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Now this: Tornado clobbers African American North Nashville

NASHVILLE, Tenn. (AP) — On a frigid Friday morning in North Nashville, Ishvicka Howell stood in her driveway and peered down the street at several utility trucks. “When I saw those blinking lights, it was like Christmas," she said.

Howell has been without electricity since a tornado tore through her neighborhood shortly after midnight on Tuesday. “No power. No heat. We pioneering it," Howell said. “Grilling it and boiling water on the grill. We're in survival mode.”

The tornado that struck Nashville wrecked several neighborhoods as it hopped across the city, smashing in trendy Germantown and Five Points, where two people died. But North Nashville's historically African American neighborhoods were already suffering from decades of redlining and neglect, isolated from more affluent neighborhoods by the interstates that cut through the heart of the city. More recently, they have begun to feel the pressure of gentrification as new residents and short-term renters search out affordable areas near downtown.

And now this. The killer storm devastated whole blocks, tearing off roofs, blowing down walls, uprooting huge trees and toppling electrical poles. While many parts of North Nashville had little storm damage, most residents were still without electricity Friday. No lights. No heat. And no way to store or cook food.

Some are wondering if North Nashville can recover from this latest hit or if its African American families will be permanently displaced. “We are worried because we know developers are going to come in,” said Cornelius A. Hill, pastor of Ephesian Primitive Baptist Church.

But Hill said he was encouraged by the outpouring of aid. His church, too, is without power. But outside in the parking lot, donations of all sorts have been pouring in to be donated to grateful residents. It was a scene repeated on nearly every corner of the storm-damaged blocks on Friday. Volunteers manned folding tables with free water, batteries, diapers, trash bags, and hot food like barbecue, hot dogs and pizza.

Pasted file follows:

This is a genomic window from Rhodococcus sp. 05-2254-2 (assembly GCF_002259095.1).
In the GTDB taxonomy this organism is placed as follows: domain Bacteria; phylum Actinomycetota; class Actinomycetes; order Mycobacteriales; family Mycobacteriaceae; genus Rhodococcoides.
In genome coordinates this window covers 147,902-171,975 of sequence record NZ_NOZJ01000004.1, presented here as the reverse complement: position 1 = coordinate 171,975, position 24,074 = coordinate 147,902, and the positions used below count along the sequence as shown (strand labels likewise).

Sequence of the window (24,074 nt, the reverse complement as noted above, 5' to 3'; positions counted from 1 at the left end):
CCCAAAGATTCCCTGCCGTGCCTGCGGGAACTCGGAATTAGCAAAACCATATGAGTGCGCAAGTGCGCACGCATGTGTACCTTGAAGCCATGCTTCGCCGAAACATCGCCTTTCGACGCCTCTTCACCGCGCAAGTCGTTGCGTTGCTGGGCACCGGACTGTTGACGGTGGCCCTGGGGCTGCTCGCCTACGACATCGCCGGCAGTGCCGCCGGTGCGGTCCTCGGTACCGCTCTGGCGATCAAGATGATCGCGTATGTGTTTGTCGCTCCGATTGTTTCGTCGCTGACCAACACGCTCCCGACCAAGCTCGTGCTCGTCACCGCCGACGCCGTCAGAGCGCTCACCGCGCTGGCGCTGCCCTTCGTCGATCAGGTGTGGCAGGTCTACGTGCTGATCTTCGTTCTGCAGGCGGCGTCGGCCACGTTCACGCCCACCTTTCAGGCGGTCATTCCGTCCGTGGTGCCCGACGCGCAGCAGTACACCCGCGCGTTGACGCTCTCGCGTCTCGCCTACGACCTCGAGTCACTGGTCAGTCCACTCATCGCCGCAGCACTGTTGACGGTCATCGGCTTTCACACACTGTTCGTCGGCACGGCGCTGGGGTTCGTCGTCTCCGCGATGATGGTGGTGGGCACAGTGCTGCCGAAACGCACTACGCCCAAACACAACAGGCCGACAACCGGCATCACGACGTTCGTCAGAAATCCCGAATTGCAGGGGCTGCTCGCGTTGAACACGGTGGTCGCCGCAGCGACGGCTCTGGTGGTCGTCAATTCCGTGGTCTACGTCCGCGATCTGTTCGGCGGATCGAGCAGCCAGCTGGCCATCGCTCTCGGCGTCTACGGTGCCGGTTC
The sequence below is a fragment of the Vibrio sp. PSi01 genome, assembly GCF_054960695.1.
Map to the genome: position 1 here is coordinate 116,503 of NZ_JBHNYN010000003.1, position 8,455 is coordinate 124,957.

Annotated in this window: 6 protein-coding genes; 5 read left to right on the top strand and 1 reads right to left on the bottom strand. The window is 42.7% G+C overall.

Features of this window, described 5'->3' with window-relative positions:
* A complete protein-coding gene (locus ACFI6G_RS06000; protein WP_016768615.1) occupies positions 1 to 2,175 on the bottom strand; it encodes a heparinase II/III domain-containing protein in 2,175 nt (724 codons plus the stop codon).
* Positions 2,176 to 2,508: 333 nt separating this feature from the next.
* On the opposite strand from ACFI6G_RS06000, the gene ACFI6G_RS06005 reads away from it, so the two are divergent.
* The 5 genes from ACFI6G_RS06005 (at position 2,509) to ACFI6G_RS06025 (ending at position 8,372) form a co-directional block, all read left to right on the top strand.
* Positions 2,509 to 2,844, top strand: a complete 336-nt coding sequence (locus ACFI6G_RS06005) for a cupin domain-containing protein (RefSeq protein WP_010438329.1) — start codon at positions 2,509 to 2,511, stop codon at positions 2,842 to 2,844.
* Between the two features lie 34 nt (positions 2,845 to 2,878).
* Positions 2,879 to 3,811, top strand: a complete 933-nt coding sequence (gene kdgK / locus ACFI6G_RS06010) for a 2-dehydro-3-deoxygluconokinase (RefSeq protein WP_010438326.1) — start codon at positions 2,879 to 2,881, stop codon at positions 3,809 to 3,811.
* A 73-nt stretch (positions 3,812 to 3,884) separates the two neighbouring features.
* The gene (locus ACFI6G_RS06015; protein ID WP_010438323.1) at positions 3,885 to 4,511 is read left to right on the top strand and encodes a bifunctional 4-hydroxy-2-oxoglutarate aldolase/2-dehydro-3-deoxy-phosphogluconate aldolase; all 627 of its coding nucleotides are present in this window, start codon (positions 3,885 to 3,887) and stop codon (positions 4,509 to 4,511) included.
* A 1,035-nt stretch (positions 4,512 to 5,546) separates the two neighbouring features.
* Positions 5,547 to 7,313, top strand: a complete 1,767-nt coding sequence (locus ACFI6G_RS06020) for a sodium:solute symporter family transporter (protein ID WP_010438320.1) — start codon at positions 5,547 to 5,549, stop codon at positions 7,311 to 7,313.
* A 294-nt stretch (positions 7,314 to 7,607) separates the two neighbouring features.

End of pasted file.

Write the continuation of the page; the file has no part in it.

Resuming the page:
Meanwhile, hundreds of volunteers toting rakes and chainsaws were taking advantage of the daylight. They covered roofs with tarps, sliced away at downed and damaged trees, and piled debris at curbside for public works trucks to cart away.

“This is a historic part of Nashville. Some of these homes have been here 40 or 50 years," said Jonathan Williamson with the community group Friends and Fam. "It's beautiful to see everyone come out and work together to get things fixed.”

North Nashville is home to several historically black colleges and universities. Fisk University and Meharry Medical College were largely unscathed from the storm. But Tennessee State University suffered the near total destruction of its agricultural research center. The loss is estimated at between $30 and $50 million.

College of Agriculture Dean Chandra Reddy said the school has never been funded on par with the University of Tennessee. It's only in the past few years that the state government has started matching federal funding, and the school has been working hard to build up the program.

“This tornado is a double whammy for us. We were barely putting something up there, and then this comes and wipes it out," said Reddy. Reddy said he is encouraged that Gov. Bill Lee, who supports rural development, visited Tuesday morning. He is hoping the state government will come through to help the program quickly rebuild and grow.

“If we want to produce top-class research, we need good facilities and good faculty,” Reddy said. “Those don't come cheap." Over at the corner of 16th Ave. North and Knowles Street, one of the most heavily damaged residential blocks, new city councilman Brandon Taylor stopped to talk with Robert Sherrill of the nonprofit Impact Youth Outreach. Taylor said city leaders already are discussing ways to help residents rebuild.

“We're trying to build a plan to make sure the community comes out of this whole,” he said. Sherrill grew up on 16th Ave. North and has already seen how much it has changed through gentrification. He worries that any help won't come soon enough.

“We know there are people already knocking on doors,” he said. “If they say they're going to put you up in the Omni for a week and give you $100,000 cash, and you're staying in a house with no walls, you might accept that.”

Paige Jack, with the group Friends and Fam, was handing out food nearby and was more optimistic. She thinks the volunteers from other parts of the city and beyond will leave feeling more connected to North Nashville.

“It's made people much more appreciative of our community," she said. The National Weather Service has said at least six tornadoes hit middle Tennessee during the series of storms that killed 24 people and caused massive damage. Eighteen were killed in Putnam County, where President Donald Trump visited on Friday to offer his condolences. Trump flew in and out of Nashville but did not stop in the city.

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